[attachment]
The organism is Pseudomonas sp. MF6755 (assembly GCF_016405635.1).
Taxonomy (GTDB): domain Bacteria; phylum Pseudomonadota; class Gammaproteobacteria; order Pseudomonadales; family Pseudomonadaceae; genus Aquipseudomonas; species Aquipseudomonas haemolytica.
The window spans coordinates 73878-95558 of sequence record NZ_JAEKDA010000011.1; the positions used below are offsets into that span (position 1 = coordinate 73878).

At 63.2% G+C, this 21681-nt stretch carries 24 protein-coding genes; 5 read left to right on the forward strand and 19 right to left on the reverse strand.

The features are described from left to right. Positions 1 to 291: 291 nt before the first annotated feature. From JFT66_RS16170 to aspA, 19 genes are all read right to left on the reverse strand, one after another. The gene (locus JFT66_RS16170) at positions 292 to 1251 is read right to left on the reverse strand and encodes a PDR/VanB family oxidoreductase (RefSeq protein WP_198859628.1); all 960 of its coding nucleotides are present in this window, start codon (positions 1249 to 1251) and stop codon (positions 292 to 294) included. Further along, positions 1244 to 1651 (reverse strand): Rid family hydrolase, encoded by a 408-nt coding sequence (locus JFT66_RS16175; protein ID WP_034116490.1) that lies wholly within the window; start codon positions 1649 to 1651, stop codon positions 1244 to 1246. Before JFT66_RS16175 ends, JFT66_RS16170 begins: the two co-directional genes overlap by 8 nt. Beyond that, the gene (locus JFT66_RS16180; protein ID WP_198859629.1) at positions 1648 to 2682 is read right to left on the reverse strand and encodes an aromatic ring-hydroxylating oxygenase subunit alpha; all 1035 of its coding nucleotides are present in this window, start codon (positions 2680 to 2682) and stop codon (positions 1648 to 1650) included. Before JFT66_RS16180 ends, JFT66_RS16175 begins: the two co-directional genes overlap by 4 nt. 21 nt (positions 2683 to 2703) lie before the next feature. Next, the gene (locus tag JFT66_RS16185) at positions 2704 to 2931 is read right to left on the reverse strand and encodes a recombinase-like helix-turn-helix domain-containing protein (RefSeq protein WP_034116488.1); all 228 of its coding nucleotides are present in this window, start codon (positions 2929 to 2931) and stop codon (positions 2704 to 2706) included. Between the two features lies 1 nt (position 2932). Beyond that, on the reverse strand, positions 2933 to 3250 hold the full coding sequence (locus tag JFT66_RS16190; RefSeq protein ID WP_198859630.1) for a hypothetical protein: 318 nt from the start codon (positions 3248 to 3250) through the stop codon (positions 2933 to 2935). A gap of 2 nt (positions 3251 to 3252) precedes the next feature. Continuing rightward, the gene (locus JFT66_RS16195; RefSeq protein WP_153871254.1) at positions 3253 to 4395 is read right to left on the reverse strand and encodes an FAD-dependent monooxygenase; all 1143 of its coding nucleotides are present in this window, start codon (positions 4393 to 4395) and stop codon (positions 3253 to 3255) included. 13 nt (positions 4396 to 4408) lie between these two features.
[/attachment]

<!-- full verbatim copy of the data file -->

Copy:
The organism is Pseudomonas sp. MF6755 (assembly GCF_016405635.1).
Taxonomy (GTDB): domain Bacteria; phylum Pseudomonadota; class Gammaproteobacteria; order Pseudomonadales; family Pseudomonadaceae; genus Aquipseudomonas; species Aquipseudomonas haemolytica.
The window spans coordinates 73878-95558 of sequence record NZ_JAEKDA010000011.1; the positions used below are offsets into that span (position 1 = coordinate 73878).

At 63.2% G+C, this 21681-nt stretch carries 24 protein-coding genes; 5 read left to right on the forward strand and 19 right to left on the reverse strand.

The features are described from left to right. Positions 1 to 291: 291 nt before the first annotated feature. From JFT66_RS16170 to aspA, 19 genes are all read right to left on the reverse strand, one after another. The gene (locus JFT66_RS16170) at positions 292 to 1251 is read right to left on the reverse strand and encodes a PDR/VanB family oxidoreductase (RefSeq protein WP_198859628.1); all 960 of its coding nucleotides are present in this window, start codon (positions 1249 to 1251) and stop codon (positions 292 to 294) included. Further along, positions 1244 to 1651 (reverse strand): Rid family hydrolase, encoded by a 408-nt coding sequence (locus JFT66_RS16175; protein ID WP_034116490.1) that lies wholly within the window; start codon positions 1649 to 1651, stop codon positions 1244 to 1246. Before JFT66_RS16175 ends, JFT66_RS16170 begins: the two co-directional genes overlap by 8 nt. Beyond that, the gene (locus JFT66_RS16180; protein ID WP_198859629.1) at positions 1648 to 2682 is read right to left on the reverse strand and encodes an aromatic ring-hydroxylating oxygenase subunit alpha; all 1035 of its coding nucleotides are present in this window, start codon (positions 2680 to 2682) and stop codon (positions 1648 to 1650) included. Before JFT66_RS16180 ends, JFT66_RS16175 begins: the two co-directional genes overlap by 4 nt. 21 nt (positions 2683 to 2703) lie before the next feature. Next, the gene (locus tag JFT66_RS16185) at positions 2704 to 2931 is read right to left on the reverse strand and encodes a recombinase-like helix-turn-helix domain-containing protein (RefSeq protein WP_034116488.1); all 228 of its coding nucleotides are present in this window, start codon (positions 2929 to 2931) and stop codon (positions 2704 to 2706) included. Between the two features lies 1 nt (position 2932). Beyond that, on the reverse strand, positions 2933 to 3250 hold the full coding sequence (locus tag JFT66_RS16190; RefSeq protein ID WP_198859630.1) for a hypothetical protein: 318 nt from the start codon (positions 3248 to 3250) through the stop codon (positions 2933 to 2935). A gap of 2 nt (positions 3251 to 3252) precedes the next feature. Continuing rightward, the gene (locus JFT66_RS16195; RefSeq protein WP_153871254.1) at positions 3253 to 4395 is read right to left on the reverse strand and encodes an FAD-dependent monooxygenase; all 1143 of its coding nucleotides are present in this window, start codon (positions 4393 to 4395) and stop codon (positions 3253 to 3255) included. 13 nt (positions 4396 to 4408) lie between these two features.